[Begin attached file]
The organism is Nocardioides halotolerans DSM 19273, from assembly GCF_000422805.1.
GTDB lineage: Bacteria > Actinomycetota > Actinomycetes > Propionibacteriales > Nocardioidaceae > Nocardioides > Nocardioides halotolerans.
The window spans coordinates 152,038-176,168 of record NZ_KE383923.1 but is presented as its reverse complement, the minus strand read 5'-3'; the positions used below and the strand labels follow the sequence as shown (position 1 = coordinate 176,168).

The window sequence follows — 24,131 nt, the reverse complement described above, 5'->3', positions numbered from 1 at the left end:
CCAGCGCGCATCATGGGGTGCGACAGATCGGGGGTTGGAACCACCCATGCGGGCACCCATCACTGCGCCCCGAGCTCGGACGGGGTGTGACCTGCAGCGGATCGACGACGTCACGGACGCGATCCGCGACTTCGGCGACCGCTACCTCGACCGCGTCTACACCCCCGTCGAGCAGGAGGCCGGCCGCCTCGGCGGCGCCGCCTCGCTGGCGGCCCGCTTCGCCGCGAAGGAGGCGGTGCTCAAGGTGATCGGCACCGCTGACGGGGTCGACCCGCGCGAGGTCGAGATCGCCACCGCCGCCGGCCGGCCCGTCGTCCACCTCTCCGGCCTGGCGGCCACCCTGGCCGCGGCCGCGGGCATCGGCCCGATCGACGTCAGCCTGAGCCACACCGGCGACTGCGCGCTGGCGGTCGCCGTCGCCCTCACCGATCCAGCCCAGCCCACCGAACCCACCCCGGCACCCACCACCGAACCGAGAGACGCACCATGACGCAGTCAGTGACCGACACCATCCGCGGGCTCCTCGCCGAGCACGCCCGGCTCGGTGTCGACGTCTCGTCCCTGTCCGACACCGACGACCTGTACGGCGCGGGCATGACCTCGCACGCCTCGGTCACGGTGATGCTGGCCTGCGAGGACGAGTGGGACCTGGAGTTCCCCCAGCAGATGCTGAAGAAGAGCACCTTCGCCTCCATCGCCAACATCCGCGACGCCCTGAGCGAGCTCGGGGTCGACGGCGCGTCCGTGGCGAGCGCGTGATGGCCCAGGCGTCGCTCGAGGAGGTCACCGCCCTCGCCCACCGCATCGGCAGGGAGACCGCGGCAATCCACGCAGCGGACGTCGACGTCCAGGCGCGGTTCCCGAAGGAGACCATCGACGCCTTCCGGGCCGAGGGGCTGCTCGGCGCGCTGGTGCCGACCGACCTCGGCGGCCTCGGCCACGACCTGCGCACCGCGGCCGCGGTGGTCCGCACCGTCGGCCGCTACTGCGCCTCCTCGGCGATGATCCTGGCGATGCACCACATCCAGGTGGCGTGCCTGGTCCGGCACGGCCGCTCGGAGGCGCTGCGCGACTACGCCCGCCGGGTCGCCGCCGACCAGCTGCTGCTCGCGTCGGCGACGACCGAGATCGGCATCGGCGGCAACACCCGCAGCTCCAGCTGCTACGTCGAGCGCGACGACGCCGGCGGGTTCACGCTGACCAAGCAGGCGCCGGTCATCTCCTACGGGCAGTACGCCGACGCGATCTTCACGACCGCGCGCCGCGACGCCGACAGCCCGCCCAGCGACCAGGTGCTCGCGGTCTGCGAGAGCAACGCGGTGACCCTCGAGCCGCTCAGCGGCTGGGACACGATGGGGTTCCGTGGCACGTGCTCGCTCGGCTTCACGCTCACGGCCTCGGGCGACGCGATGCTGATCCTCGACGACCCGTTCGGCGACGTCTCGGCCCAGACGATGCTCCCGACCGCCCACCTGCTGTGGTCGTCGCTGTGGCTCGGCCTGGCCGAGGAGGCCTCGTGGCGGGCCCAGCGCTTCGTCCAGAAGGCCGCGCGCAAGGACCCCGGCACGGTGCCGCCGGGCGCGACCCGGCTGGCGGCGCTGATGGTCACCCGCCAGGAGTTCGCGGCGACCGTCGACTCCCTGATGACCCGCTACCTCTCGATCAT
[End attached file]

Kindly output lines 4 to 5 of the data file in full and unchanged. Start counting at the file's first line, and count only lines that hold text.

The window sequence follows — 24,131 nt, the reverse complement described above, 5'->3', positions numbered from 1 at the left end:
CCAGCGCGCATCATGGGGTGCGACAGATCGGGGGTTGGAACCACCCATGCGGGCACCCATCACTGCGCCCCGAGCTCGGACGGGGTGTGACCTGCAGCGGATCGACGACGTCACGGACGCGATCCGCGACTTCGGCGACCGCTACCTCGACCGCGTCTACACCCCCGTCGAGCAGGAGGCCGGCCGCCTCGGCGGCGCCGCCTCGCTGGCGGCCCGCTTCGCCGCGAAGGAGGCGGTGCTCAAGGTGATCGGCACCGCTGACGGGGTCGACCCGCGCGAGGTCGAGATCGCCACCGCCGCCGGCCGGCCCGTCGTCCACCTCTCCGGCCTGGCGGCCACCCTGGCCGCGGCCGCGGGCATCGGCCCGATCGACGTCAGCCTGAGCCACACCGGCGACTGCGCGCTGGCGGTCGCCGTCGCCCTCACCGATCCAGCCCAGCCCACCGAACCCACCCCGGCACCCACCACCGAACCGAGAGACGCACCATGACGCAGTCAGTGACCGACACCATCCGCGGGCTCCTCGCCGAGCACGCCCGGCTCGGTGTCGACGTCTCGTCCCTGTCCGACACCGACGACCTGTACGGCGCGGGCATGACCTCGCACGCCTCGGTCACGGTGATGCTGGCCTGCGAGGACGAGTGGGACCTGGAGTTCCCCCAGCAGATGCTGAAGAAGAGCACCTTCGCCTCCATCGCCAACATCCGCGACGCCCTGAGCGAGCTCGGGGTCGACGGCGCGTCCGTGGCGAGCGCGTGATGGCCCAGGCGTCGCTCGAGGAGGTCACCGCCCTCGCCCACCGCATCGGCAGGGAGACCGCGGCAATCCACGCAGCGGACGTCGACGTCCAGGCGCGGTTCCCGAAGGAGACCATCGACGCCTTCCGGGCCGAGGGGCTGCTCGGCGCGCTGGTGCCGACCGACCTCGGCGGCCTCGGCCACGACCTGCGCACCGCGGCCGCGGTGGTCCGCACCGTCGGCCGCTACTGCGCCTCCTCGGCGATGATCCTGGCGATGCACCACATCCAGGTGGCGTGCCTGGTCCGGCACGGCCGCTCGGAGGCGCTGCGCGACTACGCCCGCCGGGTCGCCGCCGACCAGCTGCTGCTCGCGTCGGCGACGACCGAGATCGGCATCGGCGGCAACACCCGCAGCTCCAGCTGCTACGTCGAGCGCGACGACGCCGGCGGGTTCACGCTGACCAAGCAGGCGCCGGTCATCTCCTACGGGCAGTACGCCGACGCGATCTTCACGACCGCGCGCCGCGACGCCGACAGCCCGCCCAGCGACCAGGTGCTCGCGGTCTGCGAGAGCAACGCGGTGACCCTCGAGCCGCTCAGCGGCTGGGACACGATGGGGTTCCGTGGCACGTGCTCGCTCGGCTTCACGCTCACGGCCTCGGGCGACGCGATGCTGATCCTCGACGACCCGTTCGGCGACGTCTCGGCCCAGACGATGCTCCCGACCGCCCACCTGCTGTGGTCGTCGCTGTGGCTCGGCCTGGCCGAGGAGGCCTCGTGGCGGGCCCAGCGCTTCGTCCAGAAGGCCGCGCGCAAGGACCCCGGCACGGTGCCGCCGGGCGCGACCCGGCTGGCGGCGCTGATGGTCACCCGCCAGGAGTTCGCGGCGACCGTCGACTCCCTGATGACCCGCTACCTCTCGATCAT